My husband shot himself. Casseroles and hugs for everyone!

“You’ll remarry. You’re so pretty and young!”

Because if I were ugly and old I wouldn’t get that luxury?

“I just want you to know that I don’t blame you at all. It was his choice to shoot that gun.”

Thanks for reminding me that everyone else does indeed blame me.

“How are you?”

Fucking fabulous, thanks.

“I’m here for you”

Except for you won’t be about three seconds after the funeral reception when you return to your own life and decided that ‘here for you’ means occasionally liking my social media posts.

“He’s in a better place”

No he’s not. He was an atheist that denied the existence of God up until his final breath. I heard his final breath on the phone as he shot himself; trust me, he’s not in your version of a ‘better place’.

“His death happened for a reason”

Yes. The reason is, that when a bullet enters the body at point blank range, it kills you.

“I know exactly how you feel, when my great Aunt Agnes died…..”

Yep. That’s the same thing.

“Why did he kill himself?!”

While I appreciate your nosiness I’m gonna decline that question for now and ask that you please do not speak to me again until you have adequately researched suicide and mental illness. Idiot.

“I’m praying for you”

Great! While you’re at it, please make sure to tell God I no longer believe in him. Thanks.

What do all of these questions and statements have in common? None of them brought me comfort, and about half of them aggravated my already indescribable pain.

These people were not insensitive assholes (well except maybe the first two men I mentioned), they were just uneducated in the true needs of those who are in mourning. Years and years ago when I was normal, I too was guilty of using some of these cute little grief catch phrases. I am guilty in my past life of asking things I should never have asked and making promises to mourners that I never intended on keeping (Call me anytime of the day or night and I will be there for you!). I have said these phrases to children who have lost grandparents, and I have said them to Grandparents that have lost siblings. Most regretful of all though, I have said these things to widows. And then, I became one at the age of thirty-one.

Now that I’m living this experience I know better, and so, I do better; and doing better to me means spreading awareness of how to help those in mourning so they are not further injured on top of their life-long grief. I have talked to hundreds of widows in the last few years through social media and in person and we all mostly agree that the three things every widow/er needs you to say to them are:

  1. Nothing…followed by a statement about how you are not going to be saying anything. At all costs avoid words. Never underestimate the power of shutting the hell up, especially early-on. The only exception is if you want to acknowledge your commitment to silence by saying, “There really are no words for what has happened to you.” Or “I don’t know what to say” or, “If there were word in existence to comfort you, I would say them.”
  2. Nothing….followed by validation. If you are ever lucky enough to be the person a widow comes to, to vent, you have one job and one job only: to validate them. You can validate them through listening and nodding in silence with lots of eye contact and attentive body language, or you can validate them by saying things like, “Absolutely! This is not fair and you have every right to be angry” Do not offer unsolicited advice. Ever. More often than not, when people come to talk to you, they are not seeking answers, they simply want to be heard and understood. Let them know that every feeling they have is being heard and that they are not crazy.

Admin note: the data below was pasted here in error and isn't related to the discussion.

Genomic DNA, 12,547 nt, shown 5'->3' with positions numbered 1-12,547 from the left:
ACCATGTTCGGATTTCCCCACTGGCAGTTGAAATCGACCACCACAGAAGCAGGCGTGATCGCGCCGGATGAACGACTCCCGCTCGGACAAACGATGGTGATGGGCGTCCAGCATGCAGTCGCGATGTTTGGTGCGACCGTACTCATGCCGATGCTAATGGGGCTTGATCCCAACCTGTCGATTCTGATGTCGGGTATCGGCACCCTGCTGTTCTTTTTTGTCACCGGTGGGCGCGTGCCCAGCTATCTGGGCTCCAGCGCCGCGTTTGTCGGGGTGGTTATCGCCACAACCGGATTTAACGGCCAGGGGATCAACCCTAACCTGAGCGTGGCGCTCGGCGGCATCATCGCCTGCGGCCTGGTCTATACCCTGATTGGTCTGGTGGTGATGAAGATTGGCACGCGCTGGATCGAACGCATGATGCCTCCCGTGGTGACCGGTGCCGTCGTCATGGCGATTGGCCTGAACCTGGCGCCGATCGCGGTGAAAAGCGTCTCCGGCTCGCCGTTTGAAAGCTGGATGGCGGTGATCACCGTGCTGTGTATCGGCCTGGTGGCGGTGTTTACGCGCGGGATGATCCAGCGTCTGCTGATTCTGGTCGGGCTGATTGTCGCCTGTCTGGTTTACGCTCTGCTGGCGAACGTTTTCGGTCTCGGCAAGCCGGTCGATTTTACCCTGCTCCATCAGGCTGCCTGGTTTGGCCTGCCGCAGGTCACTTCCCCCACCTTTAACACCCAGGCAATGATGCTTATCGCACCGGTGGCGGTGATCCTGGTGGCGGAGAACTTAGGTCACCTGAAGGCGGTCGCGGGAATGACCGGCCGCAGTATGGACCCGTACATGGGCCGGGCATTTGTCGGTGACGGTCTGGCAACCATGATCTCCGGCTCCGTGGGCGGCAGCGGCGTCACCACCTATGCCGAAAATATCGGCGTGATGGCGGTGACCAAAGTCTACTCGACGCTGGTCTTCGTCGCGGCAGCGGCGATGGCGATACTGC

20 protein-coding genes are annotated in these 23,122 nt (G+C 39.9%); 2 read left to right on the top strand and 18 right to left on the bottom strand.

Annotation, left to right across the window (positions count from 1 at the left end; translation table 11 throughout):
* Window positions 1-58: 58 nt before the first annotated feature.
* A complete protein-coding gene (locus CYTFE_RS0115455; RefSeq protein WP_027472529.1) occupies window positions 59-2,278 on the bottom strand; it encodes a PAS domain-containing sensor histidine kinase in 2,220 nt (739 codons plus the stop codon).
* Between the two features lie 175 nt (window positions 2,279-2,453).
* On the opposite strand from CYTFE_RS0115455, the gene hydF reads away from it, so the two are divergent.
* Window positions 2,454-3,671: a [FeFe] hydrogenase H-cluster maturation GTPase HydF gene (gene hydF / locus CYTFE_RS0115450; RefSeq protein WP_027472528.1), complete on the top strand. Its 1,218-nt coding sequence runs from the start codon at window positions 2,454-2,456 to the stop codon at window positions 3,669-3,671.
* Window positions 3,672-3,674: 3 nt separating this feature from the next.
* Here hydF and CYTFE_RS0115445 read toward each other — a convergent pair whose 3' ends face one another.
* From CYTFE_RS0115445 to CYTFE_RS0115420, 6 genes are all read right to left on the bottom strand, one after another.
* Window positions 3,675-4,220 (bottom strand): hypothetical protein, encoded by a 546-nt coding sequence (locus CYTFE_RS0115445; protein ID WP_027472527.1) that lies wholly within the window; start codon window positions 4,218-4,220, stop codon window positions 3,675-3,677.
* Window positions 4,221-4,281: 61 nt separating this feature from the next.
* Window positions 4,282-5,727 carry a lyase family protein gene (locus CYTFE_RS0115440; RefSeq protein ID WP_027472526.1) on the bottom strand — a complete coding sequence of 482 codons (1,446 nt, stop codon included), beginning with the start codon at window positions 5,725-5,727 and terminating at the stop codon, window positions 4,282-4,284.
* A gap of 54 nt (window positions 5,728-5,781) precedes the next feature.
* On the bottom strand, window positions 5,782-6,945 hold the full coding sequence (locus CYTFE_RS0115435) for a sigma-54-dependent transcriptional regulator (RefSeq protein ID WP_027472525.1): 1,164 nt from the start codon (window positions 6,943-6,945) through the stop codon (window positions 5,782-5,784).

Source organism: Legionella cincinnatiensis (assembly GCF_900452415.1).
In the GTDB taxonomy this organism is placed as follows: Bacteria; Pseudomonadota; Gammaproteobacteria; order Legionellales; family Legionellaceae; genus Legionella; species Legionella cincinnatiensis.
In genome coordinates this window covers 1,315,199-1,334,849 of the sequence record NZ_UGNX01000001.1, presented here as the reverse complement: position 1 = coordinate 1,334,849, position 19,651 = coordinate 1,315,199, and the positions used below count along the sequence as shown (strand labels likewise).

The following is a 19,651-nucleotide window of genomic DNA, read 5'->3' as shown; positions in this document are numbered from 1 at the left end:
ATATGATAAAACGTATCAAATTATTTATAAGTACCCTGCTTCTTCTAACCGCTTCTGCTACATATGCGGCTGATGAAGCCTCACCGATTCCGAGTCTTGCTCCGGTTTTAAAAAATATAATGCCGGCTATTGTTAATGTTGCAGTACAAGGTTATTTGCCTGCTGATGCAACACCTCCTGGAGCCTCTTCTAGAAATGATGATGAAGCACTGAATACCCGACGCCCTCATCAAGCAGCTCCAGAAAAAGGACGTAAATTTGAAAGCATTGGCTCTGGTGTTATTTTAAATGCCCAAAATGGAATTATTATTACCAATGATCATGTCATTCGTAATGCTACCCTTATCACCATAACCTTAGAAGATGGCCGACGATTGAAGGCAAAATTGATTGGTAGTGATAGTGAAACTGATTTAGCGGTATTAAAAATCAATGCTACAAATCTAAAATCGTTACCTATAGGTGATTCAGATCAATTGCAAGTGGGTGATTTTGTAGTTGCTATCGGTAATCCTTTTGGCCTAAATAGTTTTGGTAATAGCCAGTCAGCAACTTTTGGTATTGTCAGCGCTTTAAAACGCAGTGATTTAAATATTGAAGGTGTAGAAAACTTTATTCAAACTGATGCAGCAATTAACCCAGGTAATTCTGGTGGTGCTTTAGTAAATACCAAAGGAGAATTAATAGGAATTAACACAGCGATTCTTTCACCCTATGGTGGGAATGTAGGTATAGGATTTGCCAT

3. Nothing….followed by action. Yes, food and money in those early weeks are helpful. Do that. But also, be aware that grief is a life-long process and helping someone who is grieving should also be. It’s a marathon, not a sprint. Two years after the funeral deliver (or have delivered) a meal on a school night. Find out when their wedding anniversary is and take them out for a margarita. Show up to their child’s baseball game. Five years (or ten or twenty) later randomly call on a Sunday and see if they need anything picked up from the store. Action.

Early on in my widowhood I could not identify my needs. I could barely identify which shoes were mine and which shoes belonged to my then, seven year old son. I am forever grateful for the ones who knew my needs and still fulfill those needs for me now, almost three years later. I try my best to pay it forward with all of you who come to me and share your horrible stories of loss on facebbok and instagram, but I wish I could do more. I wish I could respond to every message and read every facebook comment, but I can’t. I will keep writing though, and hopefully this is enough to help you see that you are not alone. You are understood. Your feelings are valid and important. Widowhood sucks.

Love to you all,


© Copyright 2017 Michelle Miller

Grief @ Work: Coping With The Loss Of A Spouse

By Sabra Robinson

If you are reading this, chances are you are grieving the loss of your spouse. If so, please accept my deepest condolences.

I know it must be hard to get back into the swing of things and your emotions may be on a roller coaster of not knowing what to expect. Guess what? You’re not the only one. There are thousands of us (yes, me too) out there deliberating if we are doing the right thing wanting to go back to work (versus needing). But the bills need to be paid and food needs to be put on the table so we must make that essential decision, especially if there is absolutely no income being generated.